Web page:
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Crikey readers reacted yesterday to Bernard Keane’s lament on the current state of the internet — something that held the promise of freedom a decade ago but has since become a breeding ground for intolerance and a tool of state control. While some readers saw it as inevitable, others weren’t so convinced that all was lost. Elsewhere, readers discussed the sticky issue of a state response to the rise of fascism.

On cleaning up the internet

Laurie Patton writes: One of the reasons why I left Internet Australia was the naive insistence of well-meaning geeks that the internet should be above any form of extra-governmental oversight. This wondrous “left brain” thinking has led to a situation where online behaviour now crosses a line in ways that simply would not be tolerated offline. It’s time to clean up the internet.

Sybille Davidson: Surely it’s the very anonymity factor that allows people to not only misbehave but to be devious, underhand antisocial and get away with it. Sociology 101 teaches you that parents, families, schools and communities are the traditional system for civilising and socialising the young developing individual. Human behaviour within a local community was always closely scrutinised. This formative constraint falls by the wayside within the internet. How does it make sense to have such a platform open to all the devious minds of the world? Not rocket science to see why the facility fails in the end.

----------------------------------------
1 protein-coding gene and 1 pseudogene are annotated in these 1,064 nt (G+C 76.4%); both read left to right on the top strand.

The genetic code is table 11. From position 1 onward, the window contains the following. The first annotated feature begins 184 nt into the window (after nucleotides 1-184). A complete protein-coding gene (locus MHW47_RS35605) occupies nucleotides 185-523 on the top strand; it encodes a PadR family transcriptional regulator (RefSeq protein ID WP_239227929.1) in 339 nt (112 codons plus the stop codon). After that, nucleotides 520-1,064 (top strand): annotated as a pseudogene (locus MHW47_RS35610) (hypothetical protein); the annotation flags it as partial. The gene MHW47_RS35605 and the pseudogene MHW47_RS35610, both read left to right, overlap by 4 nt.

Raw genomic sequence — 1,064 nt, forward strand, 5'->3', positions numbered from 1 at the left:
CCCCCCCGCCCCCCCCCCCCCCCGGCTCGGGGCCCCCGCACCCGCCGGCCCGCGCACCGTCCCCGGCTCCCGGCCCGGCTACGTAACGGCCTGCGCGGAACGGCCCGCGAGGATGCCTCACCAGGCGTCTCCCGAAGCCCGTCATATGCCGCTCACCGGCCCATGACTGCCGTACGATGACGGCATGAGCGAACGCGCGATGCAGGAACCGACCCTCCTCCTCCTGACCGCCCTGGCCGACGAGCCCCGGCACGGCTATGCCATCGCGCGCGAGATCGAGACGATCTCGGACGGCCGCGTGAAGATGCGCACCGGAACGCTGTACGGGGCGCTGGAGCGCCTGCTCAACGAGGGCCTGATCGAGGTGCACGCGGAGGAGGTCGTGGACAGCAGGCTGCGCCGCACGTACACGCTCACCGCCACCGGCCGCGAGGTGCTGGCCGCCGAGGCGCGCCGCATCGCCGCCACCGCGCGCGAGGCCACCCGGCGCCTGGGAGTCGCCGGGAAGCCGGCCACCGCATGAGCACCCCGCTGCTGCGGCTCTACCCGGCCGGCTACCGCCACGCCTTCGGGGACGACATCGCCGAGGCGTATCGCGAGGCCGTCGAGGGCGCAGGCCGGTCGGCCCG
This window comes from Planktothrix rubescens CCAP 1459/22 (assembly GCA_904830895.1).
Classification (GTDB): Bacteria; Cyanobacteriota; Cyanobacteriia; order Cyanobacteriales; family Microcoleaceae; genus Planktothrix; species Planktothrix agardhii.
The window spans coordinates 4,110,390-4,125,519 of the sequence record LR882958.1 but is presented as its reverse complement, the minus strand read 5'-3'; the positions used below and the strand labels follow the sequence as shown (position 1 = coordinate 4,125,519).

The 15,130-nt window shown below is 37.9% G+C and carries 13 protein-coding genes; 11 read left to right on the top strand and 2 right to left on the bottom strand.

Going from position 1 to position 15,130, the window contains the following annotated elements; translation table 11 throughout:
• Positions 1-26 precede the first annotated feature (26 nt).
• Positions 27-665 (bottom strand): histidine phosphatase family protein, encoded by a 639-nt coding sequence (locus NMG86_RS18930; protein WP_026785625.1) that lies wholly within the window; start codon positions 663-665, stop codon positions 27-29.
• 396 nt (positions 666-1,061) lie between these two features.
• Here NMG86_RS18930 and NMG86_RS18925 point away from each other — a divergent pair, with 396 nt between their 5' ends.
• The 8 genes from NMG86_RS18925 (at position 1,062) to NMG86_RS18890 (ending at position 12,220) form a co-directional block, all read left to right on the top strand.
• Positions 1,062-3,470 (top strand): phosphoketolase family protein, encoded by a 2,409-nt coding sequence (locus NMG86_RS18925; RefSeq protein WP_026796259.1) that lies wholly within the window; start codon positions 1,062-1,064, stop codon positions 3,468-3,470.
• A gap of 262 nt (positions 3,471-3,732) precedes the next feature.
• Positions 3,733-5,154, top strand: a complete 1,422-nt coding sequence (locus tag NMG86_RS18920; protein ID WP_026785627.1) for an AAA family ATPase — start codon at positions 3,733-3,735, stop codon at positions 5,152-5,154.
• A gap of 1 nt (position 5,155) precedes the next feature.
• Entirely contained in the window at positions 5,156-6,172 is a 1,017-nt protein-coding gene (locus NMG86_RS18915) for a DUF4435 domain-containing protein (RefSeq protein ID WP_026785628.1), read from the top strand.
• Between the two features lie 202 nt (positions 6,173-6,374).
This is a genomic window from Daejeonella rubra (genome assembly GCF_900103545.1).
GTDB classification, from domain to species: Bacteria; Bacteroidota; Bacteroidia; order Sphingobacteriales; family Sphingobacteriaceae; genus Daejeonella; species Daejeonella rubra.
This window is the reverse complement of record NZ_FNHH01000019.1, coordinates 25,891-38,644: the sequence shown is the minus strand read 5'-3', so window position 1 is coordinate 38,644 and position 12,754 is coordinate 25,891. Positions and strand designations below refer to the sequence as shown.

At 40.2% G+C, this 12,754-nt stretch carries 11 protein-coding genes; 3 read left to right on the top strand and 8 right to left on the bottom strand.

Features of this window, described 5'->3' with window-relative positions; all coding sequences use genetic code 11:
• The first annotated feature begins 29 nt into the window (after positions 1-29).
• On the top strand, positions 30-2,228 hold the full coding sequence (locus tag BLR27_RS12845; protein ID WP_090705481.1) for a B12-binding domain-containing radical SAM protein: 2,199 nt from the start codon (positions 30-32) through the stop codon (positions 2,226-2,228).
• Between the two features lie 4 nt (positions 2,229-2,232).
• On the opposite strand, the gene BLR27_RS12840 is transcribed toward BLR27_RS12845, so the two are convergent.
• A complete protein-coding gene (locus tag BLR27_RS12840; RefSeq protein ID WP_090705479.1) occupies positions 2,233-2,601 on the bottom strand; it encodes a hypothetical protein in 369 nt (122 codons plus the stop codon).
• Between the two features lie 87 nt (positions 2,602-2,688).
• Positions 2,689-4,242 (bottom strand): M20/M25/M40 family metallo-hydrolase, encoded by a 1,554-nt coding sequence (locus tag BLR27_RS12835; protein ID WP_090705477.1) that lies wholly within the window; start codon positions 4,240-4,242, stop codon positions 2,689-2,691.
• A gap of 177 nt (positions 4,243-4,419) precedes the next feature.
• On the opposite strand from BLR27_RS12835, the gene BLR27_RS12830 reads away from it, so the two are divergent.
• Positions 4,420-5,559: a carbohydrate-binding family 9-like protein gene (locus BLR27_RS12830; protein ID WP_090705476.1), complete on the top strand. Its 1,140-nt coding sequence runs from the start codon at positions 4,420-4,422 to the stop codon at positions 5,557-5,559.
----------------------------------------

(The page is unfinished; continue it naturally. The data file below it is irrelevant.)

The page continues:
Desmond Graham writes: The internet is in its infancy and is still evolving. As part of that evolution users will find ways around the data sets and algorithms. Security agencies are not short of data — they are overwhelmed with it rendering the utility ineffectual. 

On the necessary response to fascism

Bruce Hassan writes: While I understand the sentiment, I think this is skirting the edge of a very deep abyss. How long before someone decides that champions of erasure should be erased (for the greater good, of course). We need to face the truth about what creates supremacists, and take heed of the whispering in our own hearts, we can’t just deny their existence and pretend them away.

Justin Wood writes: Emphatically agreed on all counts. Except I still can’t help liking it when Nazis get punched in the face…

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